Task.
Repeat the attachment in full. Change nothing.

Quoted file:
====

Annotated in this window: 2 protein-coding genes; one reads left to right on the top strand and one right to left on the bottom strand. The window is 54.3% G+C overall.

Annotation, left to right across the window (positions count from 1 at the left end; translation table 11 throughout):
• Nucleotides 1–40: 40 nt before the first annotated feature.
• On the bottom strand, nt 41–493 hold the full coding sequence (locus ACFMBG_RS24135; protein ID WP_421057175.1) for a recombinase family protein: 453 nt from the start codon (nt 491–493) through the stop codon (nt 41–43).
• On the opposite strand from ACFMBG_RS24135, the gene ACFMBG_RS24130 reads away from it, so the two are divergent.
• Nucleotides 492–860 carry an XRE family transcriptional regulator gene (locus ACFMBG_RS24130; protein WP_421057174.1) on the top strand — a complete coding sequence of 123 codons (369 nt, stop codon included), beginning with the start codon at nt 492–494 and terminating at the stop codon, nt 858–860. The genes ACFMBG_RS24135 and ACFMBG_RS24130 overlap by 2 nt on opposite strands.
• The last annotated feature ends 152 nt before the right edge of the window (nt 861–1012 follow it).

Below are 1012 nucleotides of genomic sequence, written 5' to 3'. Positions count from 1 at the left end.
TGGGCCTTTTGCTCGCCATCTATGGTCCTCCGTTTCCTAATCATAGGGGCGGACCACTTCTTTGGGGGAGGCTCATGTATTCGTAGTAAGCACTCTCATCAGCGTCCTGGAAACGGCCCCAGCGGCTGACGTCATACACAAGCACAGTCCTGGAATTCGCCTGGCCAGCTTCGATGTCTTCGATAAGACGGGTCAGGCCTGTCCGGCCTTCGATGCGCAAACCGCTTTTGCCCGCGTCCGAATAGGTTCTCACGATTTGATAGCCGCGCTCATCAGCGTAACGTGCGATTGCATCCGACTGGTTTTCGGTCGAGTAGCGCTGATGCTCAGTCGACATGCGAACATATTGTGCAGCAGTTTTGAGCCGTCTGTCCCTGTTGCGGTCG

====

Annotated in this window: 2 protein-coding genes; one reads left to right on the top strand and one right to left on the bottom strand. The window is 54.3% G+C overall.

Annotation, left to right across the window (positions count from 1 at the left end; translation table 11 throughout):
• Nucleotides 1–40: 40 nt before the first annotated feature.
• On the bottom strand, nt 41–493 hold the full coding sequence (locus ACFMBG_RS24135; protein ID WP_421057175.1) for a recombinase family protein: 453 nt from the start codon (nt 491–493) through the stop codon (nt 41–43).
• On the opposite strand from ACFMBG_RS24135, the gene ACFMBG_RS24130 reads away from it, so the two are divergent.
• Nucleotides 492–860 carry an XRE family transcriptional regulator gene (locus ACFMBG_RS24130; protein WP_421057174.1) on the top strand — a complete coding sequence of 123 codons (369 nt, stop codon included), beginning with the start codon at nt 492–494 and terminating at the stop codon, nt 858–860. The genes ACFMBG_RS24135 and ACFMBG_RS24130 overlap by 2 nt on opposite strands.
• The last annotated feature ends 152 nt before the right edge of the window (nt 861–1012 follow it).

Below are 1012 nucleotides of genomic sequence, written 5' to 3'. Positions count from 1 at the left end.
TGGGCCTTTTGCTCGCCATCTATGGTCCTCCGTTTCCTAATCATAGGGGCGGACCACTTCTTTGGGGGAGGCTCATGTATTCGTAGTAAGCACTCTCATCAGCGTCCTGGAAACGGCCCCAGCGGCTGACGTCATACACAAGCACAGTCCTGGAATTCGCCTGGCCAGCTTCGATGTCTTCGATAAGACGGGTCAGGCCTGTCCGGCCTTCGATGCGCAAACCGCTTTTGCCCGCGTCCGAATAGGTTCTCACGATTTGATAGCCGCGCTCATCAGCGTAACGTGCGATTGCATCCGACTGGTTTTCGGTCGAGTAGCGCTGATGCTCAGTCGACATGCGAACATATTGTGCAGCAGTTTTGAGCCGTCTGTCCCTGTTGCGGTCG